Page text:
Growth of Cities and Towns in Medieval Europe

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					Growth of Cities
 and Towns in
Medieval Europe
         Rights of Townspeople
• Trade helps cities grow by bringing people and
  money into the area.
• In the Middle Ages, townspeople did not fit into
  the manorial system because they were not
  involved in agriculture.
• Townspeople made their living by making and
  trading goods.
• Towns were controlled by manor lords who
  would only give up control in return for
  something.
        Rights of Townspeople
• Some townspeople gained control of their
  government from lords peacefully, but some
  resorted to violence.
• Some lords granted their towns charters of
  liberties.
• A charter was a written statement of the
  town's rights.
         Rights of Townspeople
• Most Europeans towns gained the following four
  basic rights:
     • Freedom. Anyone who lived in a town for a year and a day
       became free. This included serfs who escaped from a manor
       to a town.
     • Exemption. Townspeople won the right of being exempt, or
       free, from ever having to work on the manor.
     • Town justice. Towns had their own courts. Leading citizens
       tried cases that involved townspeople.
     • Commercial privileges. Townspeople could sell goods freely
       in the town market. They could also charge tolls to outsiders
       who wanted to trade there.
             Merchant Guilds
• As towns grew larger, merchants and workers
  formed associations called guilds.
• In each town, a merchant guild had the sole right
  to trade there.
• Merchants from other places
  could trade there only if they
  paid a fee.
• Merchant guilds helped their
  members and members' families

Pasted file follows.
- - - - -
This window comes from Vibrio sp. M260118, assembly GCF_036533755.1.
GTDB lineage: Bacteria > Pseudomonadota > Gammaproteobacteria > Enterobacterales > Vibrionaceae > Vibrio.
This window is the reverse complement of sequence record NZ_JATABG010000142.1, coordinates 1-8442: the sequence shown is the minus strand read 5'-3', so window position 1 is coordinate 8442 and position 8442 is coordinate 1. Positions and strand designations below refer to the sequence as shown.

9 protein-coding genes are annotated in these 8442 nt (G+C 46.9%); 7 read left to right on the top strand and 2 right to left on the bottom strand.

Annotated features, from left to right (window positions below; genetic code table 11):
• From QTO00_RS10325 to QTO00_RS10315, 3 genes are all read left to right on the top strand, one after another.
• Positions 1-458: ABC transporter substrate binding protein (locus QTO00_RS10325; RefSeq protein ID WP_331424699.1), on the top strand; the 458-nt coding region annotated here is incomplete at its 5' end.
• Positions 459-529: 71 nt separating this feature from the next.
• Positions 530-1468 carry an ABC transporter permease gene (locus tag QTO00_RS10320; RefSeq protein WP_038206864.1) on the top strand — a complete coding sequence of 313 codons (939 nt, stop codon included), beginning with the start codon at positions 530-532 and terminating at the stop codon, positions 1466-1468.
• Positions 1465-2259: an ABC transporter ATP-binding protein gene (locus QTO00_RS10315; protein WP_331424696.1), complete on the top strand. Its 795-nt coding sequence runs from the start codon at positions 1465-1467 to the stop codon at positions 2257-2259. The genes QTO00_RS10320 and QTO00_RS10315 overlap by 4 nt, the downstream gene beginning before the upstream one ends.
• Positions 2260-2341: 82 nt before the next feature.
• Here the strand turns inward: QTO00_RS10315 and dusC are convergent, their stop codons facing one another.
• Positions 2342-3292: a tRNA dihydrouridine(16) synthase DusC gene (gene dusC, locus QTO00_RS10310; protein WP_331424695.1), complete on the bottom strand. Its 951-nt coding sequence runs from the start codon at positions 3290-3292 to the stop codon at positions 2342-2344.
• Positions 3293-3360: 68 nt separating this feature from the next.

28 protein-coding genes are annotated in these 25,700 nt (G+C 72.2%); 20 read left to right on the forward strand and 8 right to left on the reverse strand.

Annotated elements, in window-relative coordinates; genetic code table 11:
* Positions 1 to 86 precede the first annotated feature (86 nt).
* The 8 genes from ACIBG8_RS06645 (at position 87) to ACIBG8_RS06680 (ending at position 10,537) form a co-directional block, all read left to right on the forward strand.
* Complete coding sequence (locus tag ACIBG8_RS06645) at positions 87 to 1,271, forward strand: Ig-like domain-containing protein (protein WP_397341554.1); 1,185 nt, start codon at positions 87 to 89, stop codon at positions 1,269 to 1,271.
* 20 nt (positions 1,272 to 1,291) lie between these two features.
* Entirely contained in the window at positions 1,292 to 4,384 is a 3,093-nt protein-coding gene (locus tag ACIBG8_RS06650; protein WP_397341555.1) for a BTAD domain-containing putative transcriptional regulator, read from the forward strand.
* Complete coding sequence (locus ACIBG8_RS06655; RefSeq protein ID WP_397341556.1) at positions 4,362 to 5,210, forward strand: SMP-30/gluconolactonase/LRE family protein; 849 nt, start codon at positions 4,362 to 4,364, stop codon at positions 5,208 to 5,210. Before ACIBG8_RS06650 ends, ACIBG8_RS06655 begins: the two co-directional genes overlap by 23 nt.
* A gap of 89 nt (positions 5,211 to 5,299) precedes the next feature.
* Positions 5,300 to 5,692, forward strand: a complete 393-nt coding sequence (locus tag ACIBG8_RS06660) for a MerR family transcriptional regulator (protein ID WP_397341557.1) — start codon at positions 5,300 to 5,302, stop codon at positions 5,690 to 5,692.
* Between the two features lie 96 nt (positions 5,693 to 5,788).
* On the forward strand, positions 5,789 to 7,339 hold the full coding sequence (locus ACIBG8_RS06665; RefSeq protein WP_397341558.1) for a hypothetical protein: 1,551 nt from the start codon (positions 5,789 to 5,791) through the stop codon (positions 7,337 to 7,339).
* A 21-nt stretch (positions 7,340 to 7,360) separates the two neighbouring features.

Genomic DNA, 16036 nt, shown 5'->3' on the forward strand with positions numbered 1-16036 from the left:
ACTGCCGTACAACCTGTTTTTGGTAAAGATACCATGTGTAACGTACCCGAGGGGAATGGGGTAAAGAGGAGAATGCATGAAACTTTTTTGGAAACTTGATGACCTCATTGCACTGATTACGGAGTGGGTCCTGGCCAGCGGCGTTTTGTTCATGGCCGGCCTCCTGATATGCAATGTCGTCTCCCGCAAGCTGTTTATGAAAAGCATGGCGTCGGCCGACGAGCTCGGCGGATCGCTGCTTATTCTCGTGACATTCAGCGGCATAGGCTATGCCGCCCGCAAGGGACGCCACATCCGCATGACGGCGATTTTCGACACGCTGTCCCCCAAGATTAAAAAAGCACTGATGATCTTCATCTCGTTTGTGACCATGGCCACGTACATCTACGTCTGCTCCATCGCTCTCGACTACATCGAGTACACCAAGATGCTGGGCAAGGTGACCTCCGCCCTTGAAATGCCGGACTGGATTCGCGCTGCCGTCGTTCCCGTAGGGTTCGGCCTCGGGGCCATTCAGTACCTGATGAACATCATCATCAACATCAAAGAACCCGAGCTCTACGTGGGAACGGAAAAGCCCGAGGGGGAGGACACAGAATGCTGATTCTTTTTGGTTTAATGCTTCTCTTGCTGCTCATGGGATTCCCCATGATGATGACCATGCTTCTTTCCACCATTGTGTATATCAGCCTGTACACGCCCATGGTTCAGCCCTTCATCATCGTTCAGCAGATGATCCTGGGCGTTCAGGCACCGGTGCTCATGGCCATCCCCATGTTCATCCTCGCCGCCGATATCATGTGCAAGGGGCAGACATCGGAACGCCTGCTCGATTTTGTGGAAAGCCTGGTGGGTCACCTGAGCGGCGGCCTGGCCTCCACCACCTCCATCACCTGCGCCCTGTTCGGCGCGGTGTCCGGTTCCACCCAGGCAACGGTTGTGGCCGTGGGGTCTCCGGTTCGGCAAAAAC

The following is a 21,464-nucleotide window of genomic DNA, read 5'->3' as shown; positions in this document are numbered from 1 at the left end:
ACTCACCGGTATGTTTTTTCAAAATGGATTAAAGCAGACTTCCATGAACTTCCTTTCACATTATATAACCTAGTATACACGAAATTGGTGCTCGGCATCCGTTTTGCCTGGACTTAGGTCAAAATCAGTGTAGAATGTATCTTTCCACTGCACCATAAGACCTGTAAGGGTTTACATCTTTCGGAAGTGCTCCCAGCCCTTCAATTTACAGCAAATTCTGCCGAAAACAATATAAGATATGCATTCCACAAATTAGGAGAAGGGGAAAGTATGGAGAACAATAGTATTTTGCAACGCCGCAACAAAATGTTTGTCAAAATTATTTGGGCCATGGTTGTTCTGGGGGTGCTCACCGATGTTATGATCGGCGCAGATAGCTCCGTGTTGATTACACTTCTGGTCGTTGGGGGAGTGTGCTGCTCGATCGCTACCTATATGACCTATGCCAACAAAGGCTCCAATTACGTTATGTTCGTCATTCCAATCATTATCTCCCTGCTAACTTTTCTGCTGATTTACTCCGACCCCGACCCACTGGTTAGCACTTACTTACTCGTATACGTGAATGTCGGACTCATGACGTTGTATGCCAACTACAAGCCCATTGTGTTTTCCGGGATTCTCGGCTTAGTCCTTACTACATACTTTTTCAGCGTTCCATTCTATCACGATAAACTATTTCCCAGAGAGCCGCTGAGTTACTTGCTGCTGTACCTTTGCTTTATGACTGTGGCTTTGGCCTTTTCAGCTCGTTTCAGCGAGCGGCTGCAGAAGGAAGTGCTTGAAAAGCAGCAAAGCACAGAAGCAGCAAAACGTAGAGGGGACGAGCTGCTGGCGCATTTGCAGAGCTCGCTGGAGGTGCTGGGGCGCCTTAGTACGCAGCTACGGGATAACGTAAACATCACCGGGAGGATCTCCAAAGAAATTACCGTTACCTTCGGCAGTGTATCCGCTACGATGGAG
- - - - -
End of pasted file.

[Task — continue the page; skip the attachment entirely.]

when needed.
                 Craft Guilds
• Skilled workers came together in craft guilds.
• Each guild had members from a single craft, such
  as shoemaking or weaving.
• The craft guilds set rules for wages, hours, and
  working conditions and standards for the quality
  of products.
• The guilds looked after ill members and those
  who could no longer work.
• Masters of craft guilds controlled the training of
  skilled workers.
                     Craft Guilds
• Step One- apprentice. A boy’s parents paid a master worker to
 house, feed, clothe, and train the boy.
• Apprentice training could take five to nine years.
• Step Two- journeyman. A skilled
worker who was paid wages by a master.
• A journeyman could become a master by
 making a masterpiece, a piece of work
worthy of a master. If masters of the
journeyman's guild approved his
masterpiece, the journeyman could
open his own shop.
• He was then a guild member.
Craft Guilds
The Most Famous Guild- The
       Freemasons
              Middle Class
• In most towns, merchants and master workers
  became the middle class.
• The middle class favored kings over nobles
  because kings could provide stable
  governments that would protect trade,
  business, and property.
• Kings gave members of the middle class jobs
  in government and sought their advice.
• This helped the middle class to gain power.

				
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